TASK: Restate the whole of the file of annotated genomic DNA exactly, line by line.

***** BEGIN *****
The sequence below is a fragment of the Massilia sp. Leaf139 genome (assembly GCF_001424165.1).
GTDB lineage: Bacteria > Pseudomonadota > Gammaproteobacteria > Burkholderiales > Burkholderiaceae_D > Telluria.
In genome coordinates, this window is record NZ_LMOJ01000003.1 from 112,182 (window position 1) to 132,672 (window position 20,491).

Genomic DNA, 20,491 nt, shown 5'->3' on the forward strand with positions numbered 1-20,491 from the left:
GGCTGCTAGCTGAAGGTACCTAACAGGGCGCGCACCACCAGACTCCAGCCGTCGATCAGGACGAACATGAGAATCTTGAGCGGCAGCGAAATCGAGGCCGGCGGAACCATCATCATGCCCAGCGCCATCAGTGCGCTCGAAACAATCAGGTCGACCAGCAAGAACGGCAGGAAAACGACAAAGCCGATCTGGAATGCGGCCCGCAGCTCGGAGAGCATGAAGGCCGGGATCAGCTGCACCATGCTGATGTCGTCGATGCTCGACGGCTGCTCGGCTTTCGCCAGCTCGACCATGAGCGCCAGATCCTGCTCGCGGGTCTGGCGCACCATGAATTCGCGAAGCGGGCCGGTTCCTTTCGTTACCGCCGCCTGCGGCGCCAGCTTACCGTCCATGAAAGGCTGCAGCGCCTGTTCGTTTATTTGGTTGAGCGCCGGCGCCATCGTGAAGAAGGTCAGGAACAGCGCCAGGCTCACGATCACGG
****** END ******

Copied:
The sequence below is a fragment of the Massilia sp. Leaf139 genome (assembly GCF_001424165.1).
GTDB lineage: Bacteria > Pseudomonadota > Gammaproteobacteria > Burkholderiales > Burkholderiaceae_D > Telluria.
In genome coordinates, this window is record NZ_LMOJ01000003.1 from 112,182 (window position 1) to 132,672 (window position 20,491).

Genomic DNA, 20,491 nt, shown 5'->3' on the forward strand with positions numbered 1-20,491 from the left:
GGCTGCTAGCTGAAGGTACCTAACAGGGCGCGCACCACCAGACTCCAGCCGTCGATCAGGACGAACATGAGAATCTTGAGCGGCAGCGAAATCGAGGCCGGCGGAACCATCATCATGCCCAGCGCCATCAGTGCGCTCGAAACAATCAGGTCGACCAGCAAGAACGGCAGGAAAACGACAAAGCCGATCTGGAATGCGGCCCGCAGCTCGGAGAGCATGAAGGCCGGGATCAGCTGCACCATGCTGATGTCGTCGATGCTCGACGGCTGCTCGGCTTTCGCCAGCTCGACCATGAGCGCCAGATCCTGCTCGCGGGTCTGGCGCACCATGAATTCGCGAAGCGGGCCGGTTCCTTTCGTTACCGCCGCCTGCGGCGCCAGCTTACCGTCCATGAAAGGCTGCAGCGCCTGTTCGTTTATTTGGTTGAGCGCCGGCGCCATCGTGAAGAAGGTCAGGAACAGCGCCAGGCTCACGATCACGG